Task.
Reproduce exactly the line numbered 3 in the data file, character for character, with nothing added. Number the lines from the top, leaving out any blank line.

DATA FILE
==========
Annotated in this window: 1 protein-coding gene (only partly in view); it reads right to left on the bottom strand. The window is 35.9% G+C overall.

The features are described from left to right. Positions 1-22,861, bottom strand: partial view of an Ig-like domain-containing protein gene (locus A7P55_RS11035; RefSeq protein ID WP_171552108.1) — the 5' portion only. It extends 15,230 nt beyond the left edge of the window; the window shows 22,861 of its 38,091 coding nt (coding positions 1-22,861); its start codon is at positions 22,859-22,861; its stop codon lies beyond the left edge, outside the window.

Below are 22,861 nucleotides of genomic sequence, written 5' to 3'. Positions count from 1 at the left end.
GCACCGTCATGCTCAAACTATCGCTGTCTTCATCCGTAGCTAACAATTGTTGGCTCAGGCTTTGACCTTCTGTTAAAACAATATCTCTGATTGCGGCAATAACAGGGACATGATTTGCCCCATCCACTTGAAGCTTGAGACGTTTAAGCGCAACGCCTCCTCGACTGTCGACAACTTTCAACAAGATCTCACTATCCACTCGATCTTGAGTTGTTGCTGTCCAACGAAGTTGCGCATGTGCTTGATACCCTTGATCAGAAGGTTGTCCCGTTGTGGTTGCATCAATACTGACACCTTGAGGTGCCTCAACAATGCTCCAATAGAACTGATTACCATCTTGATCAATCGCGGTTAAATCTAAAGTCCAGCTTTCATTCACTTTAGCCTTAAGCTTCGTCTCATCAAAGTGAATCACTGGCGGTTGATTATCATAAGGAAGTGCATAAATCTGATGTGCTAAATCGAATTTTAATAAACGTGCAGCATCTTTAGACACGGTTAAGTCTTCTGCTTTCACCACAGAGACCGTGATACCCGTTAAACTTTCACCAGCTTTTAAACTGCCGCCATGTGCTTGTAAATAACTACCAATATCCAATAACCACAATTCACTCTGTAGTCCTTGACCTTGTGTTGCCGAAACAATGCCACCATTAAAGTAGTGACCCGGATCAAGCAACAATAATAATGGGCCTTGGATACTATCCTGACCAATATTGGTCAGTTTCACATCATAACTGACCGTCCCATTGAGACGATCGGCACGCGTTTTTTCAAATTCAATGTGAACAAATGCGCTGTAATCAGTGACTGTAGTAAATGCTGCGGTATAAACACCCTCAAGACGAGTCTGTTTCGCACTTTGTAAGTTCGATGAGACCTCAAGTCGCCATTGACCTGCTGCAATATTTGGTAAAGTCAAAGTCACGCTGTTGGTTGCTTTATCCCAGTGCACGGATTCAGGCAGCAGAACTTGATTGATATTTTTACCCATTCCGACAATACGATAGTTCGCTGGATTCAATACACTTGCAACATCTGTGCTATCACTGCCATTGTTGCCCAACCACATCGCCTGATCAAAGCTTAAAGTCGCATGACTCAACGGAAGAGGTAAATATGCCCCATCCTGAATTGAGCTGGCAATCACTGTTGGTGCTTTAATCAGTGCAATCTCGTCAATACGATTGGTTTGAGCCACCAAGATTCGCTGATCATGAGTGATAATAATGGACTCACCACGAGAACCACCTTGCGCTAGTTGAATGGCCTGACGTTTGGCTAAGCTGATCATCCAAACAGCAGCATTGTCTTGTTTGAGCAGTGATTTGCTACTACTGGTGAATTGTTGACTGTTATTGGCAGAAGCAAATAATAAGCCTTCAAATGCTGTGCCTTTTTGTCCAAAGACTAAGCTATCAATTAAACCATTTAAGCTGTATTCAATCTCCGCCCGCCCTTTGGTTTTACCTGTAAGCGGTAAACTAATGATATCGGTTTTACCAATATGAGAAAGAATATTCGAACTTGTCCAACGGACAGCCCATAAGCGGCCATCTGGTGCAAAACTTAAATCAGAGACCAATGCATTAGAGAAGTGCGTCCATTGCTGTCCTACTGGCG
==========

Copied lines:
Below are 22,861 nucleotides of genomic sequence, written 5' to 3'. Positions count from 1 at the left end.